Having an intermittent need for space is completely normal in a romantic relationship and can be healthy, giving it room to grow and flourish. It doesn't mean that your partner is sick of you, they just need time for themselves.
Physical and emotional space can also help both partners develop a sense of independence and fuel love, desire and longing. Giving your other half space has numerous benefits that can help a relationship stay fresh and last, but only as long as it doesn't extend over a considerable period of time and become a habit.
Sadly, we often see couples use the excuse of needing personal space as a way to avoid intimacy. It is common for couples to drift apart emotionally and/or sexually over time. This can happen without obvious signs because more often than not, it can be masked by daily conversations and interactions that are purely functional, such as taking care of mundane household matters, children, and family issues.
Even spending extended time together as a family, especially with children, doesn't qualify a couple as being emotionally connected.
The question is: is your partner eager to spend quality time with you alone in an intimate manner? If your interaction is merely transactional, which is only about childcare and household matters, then you have a problem on your hands.
When you love someone, it is painful to see your romantic partner acting cold, distant, withdrawn, and treating you like a stranger. Don't suffer in a distant relationship; it is not something that can be waited out. You need to take action to help your partner remove the armour placed around their heart.
There are many things that trigger emotional drifting; some might have to do with your partner and some with you. So how can you tell if your partner is emotionally unavailable or disengaged?
A person becomes emotionally unavailable when they make a conscious decision to not show they are vulnerable or let themselves be affected by other people's feelings and perceptions. When they are so guarded and so afraid of getting hurt they block themselves from experiencing and showing anything, says Valentina Tudose, a relationship expert and certified hypnotherapist.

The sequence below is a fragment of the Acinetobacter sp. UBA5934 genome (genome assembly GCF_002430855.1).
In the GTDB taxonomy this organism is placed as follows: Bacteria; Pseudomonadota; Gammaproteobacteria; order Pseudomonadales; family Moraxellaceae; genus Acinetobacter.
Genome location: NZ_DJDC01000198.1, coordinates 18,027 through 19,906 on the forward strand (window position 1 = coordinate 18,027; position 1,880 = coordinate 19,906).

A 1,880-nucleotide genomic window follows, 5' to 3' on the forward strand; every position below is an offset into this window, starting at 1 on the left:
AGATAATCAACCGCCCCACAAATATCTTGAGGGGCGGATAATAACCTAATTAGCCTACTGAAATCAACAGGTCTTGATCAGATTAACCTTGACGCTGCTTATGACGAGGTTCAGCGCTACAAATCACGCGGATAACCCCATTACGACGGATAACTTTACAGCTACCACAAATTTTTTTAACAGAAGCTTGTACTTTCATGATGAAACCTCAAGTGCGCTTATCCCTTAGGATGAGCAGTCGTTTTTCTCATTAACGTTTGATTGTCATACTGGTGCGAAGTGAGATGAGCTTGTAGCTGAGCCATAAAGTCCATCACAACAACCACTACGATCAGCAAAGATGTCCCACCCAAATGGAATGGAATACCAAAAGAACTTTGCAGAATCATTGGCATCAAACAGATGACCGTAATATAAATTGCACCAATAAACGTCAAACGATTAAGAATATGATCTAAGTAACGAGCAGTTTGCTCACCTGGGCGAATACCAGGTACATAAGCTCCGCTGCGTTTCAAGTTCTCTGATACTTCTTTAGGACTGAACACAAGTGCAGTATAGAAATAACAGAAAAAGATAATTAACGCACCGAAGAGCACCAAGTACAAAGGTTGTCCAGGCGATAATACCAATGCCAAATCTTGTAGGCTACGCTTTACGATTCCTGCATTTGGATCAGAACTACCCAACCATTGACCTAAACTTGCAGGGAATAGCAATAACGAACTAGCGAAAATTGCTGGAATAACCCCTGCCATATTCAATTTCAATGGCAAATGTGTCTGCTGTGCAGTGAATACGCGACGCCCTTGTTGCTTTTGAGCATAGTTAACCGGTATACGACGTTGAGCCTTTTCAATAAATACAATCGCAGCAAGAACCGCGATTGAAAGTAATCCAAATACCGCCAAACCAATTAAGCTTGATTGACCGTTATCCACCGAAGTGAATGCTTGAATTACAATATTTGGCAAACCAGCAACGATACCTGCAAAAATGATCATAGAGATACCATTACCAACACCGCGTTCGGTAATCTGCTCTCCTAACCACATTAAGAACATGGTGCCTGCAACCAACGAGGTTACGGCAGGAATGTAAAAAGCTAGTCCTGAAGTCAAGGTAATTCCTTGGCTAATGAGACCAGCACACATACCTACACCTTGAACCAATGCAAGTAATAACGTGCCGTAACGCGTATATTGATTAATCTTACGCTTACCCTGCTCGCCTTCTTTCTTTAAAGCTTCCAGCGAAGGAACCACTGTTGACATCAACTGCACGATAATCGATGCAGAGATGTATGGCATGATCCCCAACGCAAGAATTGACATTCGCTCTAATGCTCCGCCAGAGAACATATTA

"Many of us are taught that showing emotions is a sign of weakness and that vulnerability is for losers. We learn to bottle these feelings up and hide them under a mask of self-control, cockiness or indifference, hoping to keep people away and stop them from seeing our true self," says Tudose.
"When we fall in love, the emotions we feel are even more out of control and we struggle to maintain balance and stay grounded. This is scary for many of us who fear that love will make us uncover a part of ourselves that won't measure up with the partner's expectations and they won't like us."
Tudose says those who are emotionally unavailable will build walls and stop themselves from expressing affection. They never make compliments (at least not sincere ones); keep people at a physical and emotional distance by not showing who they really are; and constantly put on a facade of being strong, careless or disinterested.
"What they don't realise is when they are emotionally unavailable the very walls that protect them from being hurt are also the walls that stop them from experiencing true intimacy," she says. However, emotionally unavailable people tend to be very sensitive deep down, she explains.
"At one point or another they have experienced very intense emotions; they might have been madly in love or might have opened their heart fully to someone - and that ended badly. To prevent this from happening again, they are protecting themselves by not allowing those emotions to take root by never creating deep enough connections."
Unfortunately, they are good at hiding their true self when dating, Tudose says.
"That's what they do best. Emotional unavailability is in itself a mask, a protection mechanism against being hurt. It works by showing a side of themselves that is not real, and it's created simply to allow them to function and get what they want without being hurt."
"Someone who never feels comfortable enough with the idea of falling in love and 'losing control' is very likely to want to see that in someone else, as that will give them confirmation that they are succeeding in their goal to stay safe."
Be aware that the real reason your partner protects their emotions is not because they want to hurt you, it is just the best way they know how to stay safeValentina Tudose, relationship expert
The danger is they give just enough to make the other partner fall in love with them, but never allow themselves to have deep enough feelings for the partner, Tudose warns. But there are ways to connect with an emotionally unavailable partner.
What an emotionally unavailable person needs the most is to feel safe and learn trust, so if someone can teach them to trust again, they may be willing to open up and learn how to be vulnerable, she advises. But this process takes time and patience.
If you are dating or married to one such emotionally distant partner, Tudose says, "Be aware that the real reason your partner protects their emotions is not because they want to hurt you, it is just the best way they know how to stay safe. Help them learn more about your emotions (and emotions in general) by providing a safe space where you both can explore new ways of connecting."
Furthermore, she warns against expecting them to change overnight (or even at all) as they might not even realise this is a reality that they have created for themselves.
"Show them rather than tell them that it is OK to acknowledge your emotions and guide them gently and lovingly on this journey of self-discovery."
Luisa Tam is a correspondent at the Post
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